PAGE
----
Imagine the following scenarios:
- A donor advisor has not made a recommendation from a donor advised fund for two years.
- An agency has requested that your community foundation not make a distribution from an agency endowment until the agency requests a distribution at some point in the future.
- A fiscal sponsorship project has lost momentum and the funds are sitting unused.
Do you have a policy that guides how your community foundation handles these situations? If not, now is the time to put one in place.
Why should a community foundation have an inactive funds policy?
The Council recommends establishing an inactive funds policy for a number of reasons. First, a policy helps guide the community foundation’s responses to scenarios like those described above and allows the community foundation to provide a consistent message to fundholders. Second, a policy helps ensure that the funds at the community foundation are actively benefitting the community. Third, a policy helps address policymakers’ concerns about funds that do not make periodic distributions—concerns which have prompted some to propose solutions such as mandatory payout requirements for donor advised funds.
As one indication of policymakers’ interest in this issue, the IRS’s Donor-Advised Funds Guide Sheet, used by IRS personnel reviewing applications for new charities with donor advised fund programs, asks whether there are provisions in fund agreements for investments and distributions if a donor’s account is inactive. The guide sheet instructions explain that the question seeks to address the issue of whether the organization has a provision to ensure continuation of distributions. Regarding a related question, which asks whether the organization requires an annual minimum distribution from a fund, the instructions state, “[w]ithout a mechanism to ensure that distributions from donors’ accounts or funds are distributed, the organization may not be able to describe how it intends to fulfill its tax exempt purpose.” While the Council does not advocate for a fund-by-fund payout requirement, we do believe that an inactive funds policy addresses some of the concerns that prompt policymakers’ discussions about such payout requirements.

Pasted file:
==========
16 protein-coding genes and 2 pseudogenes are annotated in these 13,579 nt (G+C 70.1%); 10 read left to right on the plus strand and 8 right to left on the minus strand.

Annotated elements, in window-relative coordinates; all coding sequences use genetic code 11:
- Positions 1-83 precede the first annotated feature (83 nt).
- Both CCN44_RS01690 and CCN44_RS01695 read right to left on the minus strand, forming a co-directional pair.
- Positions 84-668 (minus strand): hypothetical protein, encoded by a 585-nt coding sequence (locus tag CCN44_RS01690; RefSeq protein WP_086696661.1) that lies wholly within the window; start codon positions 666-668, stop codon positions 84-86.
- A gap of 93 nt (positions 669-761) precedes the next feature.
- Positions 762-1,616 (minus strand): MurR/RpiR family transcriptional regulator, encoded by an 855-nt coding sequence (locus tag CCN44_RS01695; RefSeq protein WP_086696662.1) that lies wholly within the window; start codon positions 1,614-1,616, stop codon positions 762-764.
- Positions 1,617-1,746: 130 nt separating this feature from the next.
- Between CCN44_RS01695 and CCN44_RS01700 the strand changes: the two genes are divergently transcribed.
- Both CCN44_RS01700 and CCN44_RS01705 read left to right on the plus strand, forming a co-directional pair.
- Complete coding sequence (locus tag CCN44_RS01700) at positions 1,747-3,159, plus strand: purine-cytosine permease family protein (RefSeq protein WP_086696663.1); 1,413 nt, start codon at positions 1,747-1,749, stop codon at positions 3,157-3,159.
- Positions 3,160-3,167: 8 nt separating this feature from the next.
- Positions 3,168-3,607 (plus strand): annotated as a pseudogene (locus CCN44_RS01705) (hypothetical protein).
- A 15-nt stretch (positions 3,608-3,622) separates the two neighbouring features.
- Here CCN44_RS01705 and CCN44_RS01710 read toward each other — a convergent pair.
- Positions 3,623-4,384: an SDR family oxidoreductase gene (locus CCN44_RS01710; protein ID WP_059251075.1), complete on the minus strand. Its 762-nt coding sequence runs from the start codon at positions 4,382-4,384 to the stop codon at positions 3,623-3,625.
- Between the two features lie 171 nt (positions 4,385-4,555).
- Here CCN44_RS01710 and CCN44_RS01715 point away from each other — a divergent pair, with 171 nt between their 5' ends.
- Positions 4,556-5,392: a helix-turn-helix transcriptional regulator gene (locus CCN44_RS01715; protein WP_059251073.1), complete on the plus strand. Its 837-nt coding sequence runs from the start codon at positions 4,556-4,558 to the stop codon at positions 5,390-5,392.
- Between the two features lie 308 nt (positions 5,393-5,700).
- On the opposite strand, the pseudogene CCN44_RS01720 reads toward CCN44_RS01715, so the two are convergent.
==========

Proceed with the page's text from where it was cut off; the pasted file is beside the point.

What should an inactive funds policy include?
The policy may be brief, but should include several basic elements: statement of applicability, definition of an inactive fund, guidelines for how inactive funds will be handled, and any exceptions to the policy.
While many inactive funds policies focus on donor advised funds, such policies should cover all funds.
Definition of an Inactive Fund
Inactivity is often defined as a period in which there is an absence of grant recommendations. The period of inactivity that qualifies a fund as being “inactive” varies among community foundations but often falls within the 2–5 year range. In the commercial donor advised fund context, the IRS’s actions indicate that they believe 3 years is an appropriate time period. A policy that allows a fund to remain inactive or dormant for more than 5 years will not likely be looked on favorably by regulators since 5 years is a long period for no distributions to be made from a fund.